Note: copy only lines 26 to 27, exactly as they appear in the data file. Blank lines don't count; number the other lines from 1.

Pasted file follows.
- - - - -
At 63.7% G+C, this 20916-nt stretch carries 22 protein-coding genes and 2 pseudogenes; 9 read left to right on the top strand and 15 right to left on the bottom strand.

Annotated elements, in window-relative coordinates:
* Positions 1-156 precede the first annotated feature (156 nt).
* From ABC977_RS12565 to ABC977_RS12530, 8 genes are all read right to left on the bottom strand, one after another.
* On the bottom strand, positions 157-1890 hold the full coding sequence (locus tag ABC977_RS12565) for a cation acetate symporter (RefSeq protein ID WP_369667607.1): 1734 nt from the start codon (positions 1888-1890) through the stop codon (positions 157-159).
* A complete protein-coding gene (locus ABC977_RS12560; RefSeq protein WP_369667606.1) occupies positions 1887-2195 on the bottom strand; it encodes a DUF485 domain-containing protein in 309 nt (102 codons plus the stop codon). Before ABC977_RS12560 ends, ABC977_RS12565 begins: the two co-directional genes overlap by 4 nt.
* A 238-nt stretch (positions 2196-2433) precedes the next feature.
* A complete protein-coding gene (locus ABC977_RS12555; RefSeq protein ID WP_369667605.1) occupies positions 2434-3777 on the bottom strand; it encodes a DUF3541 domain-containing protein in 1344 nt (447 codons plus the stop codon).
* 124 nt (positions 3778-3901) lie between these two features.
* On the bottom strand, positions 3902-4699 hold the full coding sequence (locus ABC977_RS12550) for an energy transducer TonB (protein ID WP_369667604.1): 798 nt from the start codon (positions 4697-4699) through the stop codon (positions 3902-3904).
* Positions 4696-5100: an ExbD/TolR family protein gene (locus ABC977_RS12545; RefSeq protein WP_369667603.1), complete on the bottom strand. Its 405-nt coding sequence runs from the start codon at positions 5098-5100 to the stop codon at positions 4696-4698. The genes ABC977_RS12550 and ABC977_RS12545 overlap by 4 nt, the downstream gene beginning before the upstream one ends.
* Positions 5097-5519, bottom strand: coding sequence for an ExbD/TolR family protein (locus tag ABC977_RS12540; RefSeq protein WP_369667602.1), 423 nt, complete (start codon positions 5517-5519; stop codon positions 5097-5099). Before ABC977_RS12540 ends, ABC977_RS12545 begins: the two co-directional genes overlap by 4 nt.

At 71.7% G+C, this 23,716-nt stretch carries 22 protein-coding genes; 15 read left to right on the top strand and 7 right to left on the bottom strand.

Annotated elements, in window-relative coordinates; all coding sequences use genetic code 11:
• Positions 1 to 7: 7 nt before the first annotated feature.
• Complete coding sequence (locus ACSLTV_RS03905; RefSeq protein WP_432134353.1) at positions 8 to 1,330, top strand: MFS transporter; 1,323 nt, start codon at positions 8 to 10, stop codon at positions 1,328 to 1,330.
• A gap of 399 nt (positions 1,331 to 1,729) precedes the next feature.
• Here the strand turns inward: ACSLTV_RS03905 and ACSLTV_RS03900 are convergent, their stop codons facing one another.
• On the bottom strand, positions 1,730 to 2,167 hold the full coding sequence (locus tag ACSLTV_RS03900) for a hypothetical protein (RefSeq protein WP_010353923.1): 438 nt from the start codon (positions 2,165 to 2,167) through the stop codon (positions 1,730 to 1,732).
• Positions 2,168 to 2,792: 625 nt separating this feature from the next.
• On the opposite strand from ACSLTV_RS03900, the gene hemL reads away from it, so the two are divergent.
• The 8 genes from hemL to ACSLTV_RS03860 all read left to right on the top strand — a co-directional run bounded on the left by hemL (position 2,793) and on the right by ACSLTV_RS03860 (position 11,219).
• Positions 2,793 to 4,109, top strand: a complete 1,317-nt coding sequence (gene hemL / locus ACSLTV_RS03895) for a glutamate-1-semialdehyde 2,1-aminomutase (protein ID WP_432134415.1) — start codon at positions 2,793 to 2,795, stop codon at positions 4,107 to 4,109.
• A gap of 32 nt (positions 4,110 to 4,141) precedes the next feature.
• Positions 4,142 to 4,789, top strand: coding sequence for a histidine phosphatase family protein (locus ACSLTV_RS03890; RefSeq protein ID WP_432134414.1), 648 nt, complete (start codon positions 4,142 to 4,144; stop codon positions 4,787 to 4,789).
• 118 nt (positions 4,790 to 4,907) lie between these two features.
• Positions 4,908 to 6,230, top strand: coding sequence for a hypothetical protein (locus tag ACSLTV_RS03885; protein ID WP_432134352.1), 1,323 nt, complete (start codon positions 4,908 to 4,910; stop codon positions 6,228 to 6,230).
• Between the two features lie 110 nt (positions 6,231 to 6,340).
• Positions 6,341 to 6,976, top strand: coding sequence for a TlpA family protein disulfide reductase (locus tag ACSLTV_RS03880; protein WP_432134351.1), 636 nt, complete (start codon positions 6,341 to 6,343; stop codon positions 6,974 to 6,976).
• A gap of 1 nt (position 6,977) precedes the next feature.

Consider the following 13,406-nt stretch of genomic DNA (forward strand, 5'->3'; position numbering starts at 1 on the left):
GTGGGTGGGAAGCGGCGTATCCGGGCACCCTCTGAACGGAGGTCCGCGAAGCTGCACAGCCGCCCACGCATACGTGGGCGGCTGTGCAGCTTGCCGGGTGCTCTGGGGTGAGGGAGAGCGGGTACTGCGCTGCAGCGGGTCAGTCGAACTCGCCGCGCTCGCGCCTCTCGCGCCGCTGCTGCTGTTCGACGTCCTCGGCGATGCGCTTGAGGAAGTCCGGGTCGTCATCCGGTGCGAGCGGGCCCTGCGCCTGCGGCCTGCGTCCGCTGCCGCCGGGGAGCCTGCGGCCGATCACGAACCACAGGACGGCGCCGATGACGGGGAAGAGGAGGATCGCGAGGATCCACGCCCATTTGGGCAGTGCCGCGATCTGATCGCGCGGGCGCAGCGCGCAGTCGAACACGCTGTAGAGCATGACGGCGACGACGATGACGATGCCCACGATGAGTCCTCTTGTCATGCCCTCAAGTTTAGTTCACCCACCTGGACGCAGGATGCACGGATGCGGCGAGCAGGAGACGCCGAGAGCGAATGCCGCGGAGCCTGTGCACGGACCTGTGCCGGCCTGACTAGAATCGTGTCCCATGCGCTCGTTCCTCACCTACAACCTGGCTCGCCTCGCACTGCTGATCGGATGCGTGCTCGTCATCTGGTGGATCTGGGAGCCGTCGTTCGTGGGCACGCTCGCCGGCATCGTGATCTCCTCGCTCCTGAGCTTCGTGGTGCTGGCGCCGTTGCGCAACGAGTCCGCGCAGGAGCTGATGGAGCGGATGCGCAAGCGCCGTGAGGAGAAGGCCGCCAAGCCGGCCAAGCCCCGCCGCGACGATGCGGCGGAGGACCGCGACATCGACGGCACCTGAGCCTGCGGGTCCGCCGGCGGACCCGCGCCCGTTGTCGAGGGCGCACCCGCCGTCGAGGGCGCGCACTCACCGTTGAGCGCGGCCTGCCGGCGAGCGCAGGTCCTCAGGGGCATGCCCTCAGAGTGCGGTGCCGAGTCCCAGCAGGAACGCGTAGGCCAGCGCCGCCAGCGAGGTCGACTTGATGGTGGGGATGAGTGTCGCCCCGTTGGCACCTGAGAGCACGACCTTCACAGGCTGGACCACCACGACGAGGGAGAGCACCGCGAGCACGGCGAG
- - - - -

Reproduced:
• 118 nt (positions 4,790 to 4,907) lie between these two features.
• Positions 4,908 to 6,230, top strand: coding sequence for a hypothetical protein (locus tag ACSLTV_RS03885; protein ID WP_432134352.1), 1,323 nt, complete (start codon positions 4,908 to 4,910; stop codon positions 6,228 to 6,230).